From the Spanish Inquisition to Nazi Germany to the United States today, ordinary people have often chosen to turn in their neighbors to the authorities. What motivates citizens to inform on the people next door? In Judge Thy Neighbor, Patrick Bergemann provides a theoretical framework for understanding the motives for denunciations in terms of institutional structures and incentives. In case studies of societies in which denunciations were widespread, Bergemann merges historical and quantitative analysis to explore individual reasons for participation. He sheds light on Jewish converts' shifting motives during the Spanish Inquisition; when and why seventeenth-century Romanov subjects fulfilled their obligation to report insults to the tsar' s honor; and the widespread petty and false complaints filed by German citizens under the Third Reich, as well as present-day plea bargains, whistleblowing, and crime reporting. Bergemann finds that when authorities use coercion or positive incentives to elicit information, individuals denounce out of self-preservation or to gain rewards. However, in the absence of these incentives, denunciations are often motivated by personal resentments and grudges. In both cases, denunciations facilitate social control not because of citizen loyalty or moral outrage but through the local interests of ordinary participants. Offering an empirically and theoretically rich account of the dynamics of denunciation as well as vivid descriptions of the denounced, Judge Thy Neighbor is a timely and compelling analysis of the reasons people turn in their acquaintances, with relevance beyond conventionally repressive regimes.
Overall, Judge Thy Neighbor is full of rich details and thoughtful observations on a phenomenon that sociologists pay little attention to, despite the prevalence of denunciation in the past and present. * American Journal of Sociology * An important illustration of how much we can learn from combining middle-range theory and comparisons within well contextualized historical case studies. Bergemann skillfully moves beyond the work of historians by forging theoretical connections between denunciation and different forms of social control across space and time. * Social Forces * A terrific book. It greatly improves our understanding of repressive structures and social conflict. It is also an excellent example of comparative thinking, with some very good data, providing fresh insight to historical cases on which a lot of ink has been spilled. * Contemporary Sociology * Social scientists neglect negative interpersonal ties. While lab experiments on the willing assumption of malevolent authority open a window on this topic, Bergemann is the first to examine betrayal and denunciation to the authorities in natural settings, and to theorize the common causes and patterns over the centuries. A fascinating opening into a dark side of human behavior. -- Mark Granovetter, Joan Butler Ford Professor, Stanford University The nastiest feature of living in oppressive regimes is the pressure to denounce other people. But Bergemann shows some surprising patterns. Regimes can be inundated with unreliable information and petty grievances, and some incentives have more costs than others. This history is highly relevant in today' s era of whistleblowers, snitching, and online accusations. -- Randall Collins, author of Interaction Ritual Chains Denunciation is more pervasive than we think, yet remains poorly studied and understood. Using three case studies, Bergemann advances new hypotheses and helps shed light on this intriguing social phenomenon. -- Stathis N. Kalyvas, author of The Logic of Violence in Civil War Research on deviance typically focuses on those who violate prevailing norms. Bergemann turns the camera around: What if the real deviants are the accusers, not the accused? By applying alternative theoretical models to three historical cases, Bergemann identifies the viral strains in epidemics of denunciation, with stunning new insights. This exquisitely crafted study is a must-read not only for students of social control but for anyone who wonders if law enforcement should be crowdsourced. -- Michael Macy, Goldwin Smith Professor of Arts and Sciences, Cornell University There have been case studies of the Inquisition and lots of work on the Gestapo, but the explanations in all of those are ad hoc and make no effort to generalize beyond their single cases. Judge Thy Neighbor offers a theory that I expect will both transform future work on these and other cases of denunciations and influence broader social-science analyses of group dynamics, social movements, and microsocial relations. -- Richard Lachmann, State University of New York at Albany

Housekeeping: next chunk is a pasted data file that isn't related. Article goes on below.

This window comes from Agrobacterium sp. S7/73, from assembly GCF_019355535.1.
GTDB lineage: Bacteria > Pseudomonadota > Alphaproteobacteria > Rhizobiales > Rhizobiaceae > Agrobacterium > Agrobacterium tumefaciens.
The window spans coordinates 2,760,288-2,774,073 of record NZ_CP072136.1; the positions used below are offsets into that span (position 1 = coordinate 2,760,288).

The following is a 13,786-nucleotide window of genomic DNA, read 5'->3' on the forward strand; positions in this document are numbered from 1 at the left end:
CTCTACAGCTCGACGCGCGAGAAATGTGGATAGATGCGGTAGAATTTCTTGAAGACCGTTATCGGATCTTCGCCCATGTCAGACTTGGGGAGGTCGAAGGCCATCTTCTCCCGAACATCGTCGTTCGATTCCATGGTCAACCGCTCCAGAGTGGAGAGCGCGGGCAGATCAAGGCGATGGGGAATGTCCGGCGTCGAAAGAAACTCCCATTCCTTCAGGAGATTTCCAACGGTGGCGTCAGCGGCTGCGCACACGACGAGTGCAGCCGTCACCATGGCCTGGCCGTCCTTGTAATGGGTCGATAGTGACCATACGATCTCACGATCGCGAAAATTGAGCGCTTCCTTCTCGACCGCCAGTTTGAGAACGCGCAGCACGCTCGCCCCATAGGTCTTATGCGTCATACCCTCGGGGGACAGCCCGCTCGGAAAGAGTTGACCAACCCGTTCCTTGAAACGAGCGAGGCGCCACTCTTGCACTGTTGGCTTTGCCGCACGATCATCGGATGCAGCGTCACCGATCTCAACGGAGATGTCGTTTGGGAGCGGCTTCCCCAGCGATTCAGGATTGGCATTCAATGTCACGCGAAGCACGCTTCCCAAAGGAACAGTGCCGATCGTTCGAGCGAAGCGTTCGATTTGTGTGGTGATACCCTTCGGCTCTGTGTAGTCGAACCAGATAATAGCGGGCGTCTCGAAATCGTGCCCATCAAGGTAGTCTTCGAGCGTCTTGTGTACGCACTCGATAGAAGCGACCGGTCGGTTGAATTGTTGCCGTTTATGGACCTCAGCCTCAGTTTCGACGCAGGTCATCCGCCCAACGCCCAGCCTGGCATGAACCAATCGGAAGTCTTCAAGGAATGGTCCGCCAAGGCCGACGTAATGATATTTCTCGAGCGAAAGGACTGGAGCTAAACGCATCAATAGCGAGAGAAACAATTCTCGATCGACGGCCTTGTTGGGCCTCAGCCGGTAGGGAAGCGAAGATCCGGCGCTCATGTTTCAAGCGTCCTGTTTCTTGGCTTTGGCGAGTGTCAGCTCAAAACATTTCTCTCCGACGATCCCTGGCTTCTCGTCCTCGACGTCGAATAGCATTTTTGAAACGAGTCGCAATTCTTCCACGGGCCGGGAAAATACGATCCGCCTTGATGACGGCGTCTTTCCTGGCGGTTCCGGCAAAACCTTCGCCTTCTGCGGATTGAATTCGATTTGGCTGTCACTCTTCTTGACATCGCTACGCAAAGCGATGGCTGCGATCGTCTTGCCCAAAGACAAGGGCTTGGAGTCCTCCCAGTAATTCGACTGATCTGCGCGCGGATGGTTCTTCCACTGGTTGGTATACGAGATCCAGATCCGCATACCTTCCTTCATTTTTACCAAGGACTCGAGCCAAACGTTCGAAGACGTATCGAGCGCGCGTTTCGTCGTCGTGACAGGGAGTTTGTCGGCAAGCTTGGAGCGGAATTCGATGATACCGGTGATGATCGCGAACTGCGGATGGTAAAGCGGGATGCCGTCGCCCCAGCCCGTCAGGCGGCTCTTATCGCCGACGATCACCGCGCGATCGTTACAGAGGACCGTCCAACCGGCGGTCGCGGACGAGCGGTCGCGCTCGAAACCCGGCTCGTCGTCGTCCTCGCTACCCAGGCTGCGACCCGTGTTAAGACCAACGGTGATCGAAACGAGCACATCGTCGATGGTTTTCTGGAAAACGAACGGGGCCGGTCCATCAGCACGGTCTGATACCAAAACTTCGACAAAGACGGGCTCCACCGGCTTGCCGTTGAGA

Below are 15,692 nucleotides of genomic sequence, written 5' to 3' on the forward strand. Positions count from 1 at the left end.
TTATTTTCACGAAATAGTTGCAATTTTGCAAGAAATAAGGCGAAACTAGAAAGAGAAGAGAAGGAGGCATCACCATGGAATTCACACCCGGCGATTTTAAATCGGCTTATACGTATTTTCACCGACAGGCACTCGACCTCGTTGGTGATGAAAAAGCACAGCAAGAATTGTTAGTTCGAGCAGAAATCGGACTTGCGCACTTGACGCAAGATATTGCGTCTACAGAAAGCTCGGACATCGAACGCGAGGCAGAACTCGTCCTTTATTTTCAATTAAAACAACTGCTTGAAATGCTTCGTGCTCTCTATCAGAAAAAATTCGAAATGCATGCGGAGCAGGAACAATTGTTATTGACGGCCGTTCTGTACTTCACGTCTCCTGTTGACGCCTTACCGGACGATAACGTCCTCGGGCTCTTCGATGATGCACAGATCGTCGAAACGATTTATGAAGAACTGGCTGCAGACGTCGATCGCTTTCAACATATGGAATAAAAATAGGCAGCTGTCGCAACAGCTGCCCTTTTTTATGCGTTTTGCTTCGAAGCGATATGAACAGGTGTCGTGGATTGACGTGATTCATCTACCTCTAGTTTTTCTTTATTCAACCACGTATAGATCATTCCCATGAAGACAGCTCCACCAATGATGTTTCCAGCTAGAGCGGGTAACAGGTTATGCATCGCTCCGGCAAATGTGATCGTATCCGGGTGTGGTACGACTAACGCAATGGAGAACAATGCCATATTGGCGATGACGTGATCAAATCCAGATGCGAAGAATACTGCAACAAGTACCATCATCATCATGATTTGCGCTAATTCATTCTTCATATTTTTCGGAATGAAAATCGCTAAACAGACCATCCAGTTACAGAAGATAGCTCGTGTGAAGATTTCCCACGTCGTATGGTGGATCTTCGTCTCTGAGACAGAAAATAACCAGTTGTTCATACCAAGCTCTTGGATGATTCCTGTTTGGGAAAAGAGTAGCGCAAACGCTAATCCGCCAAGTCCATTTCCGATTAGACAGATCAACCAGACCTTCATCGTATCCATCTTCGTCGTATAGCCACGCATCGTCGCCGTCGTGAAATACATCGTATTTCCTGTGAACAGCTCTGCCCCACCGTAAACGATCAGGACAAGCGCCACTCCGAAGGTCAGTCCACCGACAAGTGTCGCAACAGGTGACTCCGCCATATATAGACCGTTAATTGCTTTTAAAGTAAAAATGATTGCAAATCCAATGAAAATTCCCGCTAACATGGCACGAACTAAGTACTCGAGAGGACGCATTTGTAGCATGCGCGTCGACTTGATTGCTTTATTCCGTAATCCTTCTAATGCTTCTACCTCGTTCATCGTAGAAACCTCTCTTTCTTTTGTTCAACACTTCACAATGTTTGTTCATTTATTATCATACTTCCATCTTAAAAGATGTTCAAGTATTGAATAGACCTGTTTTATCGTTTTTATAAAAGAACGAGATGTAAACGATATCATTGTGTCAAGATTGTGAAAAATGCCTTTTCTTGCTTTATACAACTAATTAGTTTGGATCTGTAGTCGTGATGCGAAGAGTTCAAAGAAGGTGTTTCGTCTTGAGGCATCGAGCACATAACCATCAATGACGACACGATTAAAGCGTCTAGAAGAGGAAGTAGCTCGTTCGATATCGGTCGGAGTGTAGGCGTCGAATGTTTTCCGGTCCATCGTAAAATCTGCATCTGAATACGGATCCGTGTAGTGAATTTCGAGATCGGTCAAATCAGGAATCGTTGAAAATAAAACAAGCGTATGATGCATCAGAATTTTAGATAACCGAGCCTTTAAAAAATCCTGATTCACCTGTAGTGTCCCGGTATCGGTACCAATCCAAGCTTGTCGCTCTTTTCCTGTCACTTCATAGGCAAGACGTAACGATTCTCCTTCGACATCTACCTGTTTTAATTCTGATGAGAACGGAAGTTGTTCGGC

Patrick Bergemann is assistant professor of organization and management at the Paul Merage School of Business at the University of California, Irvine.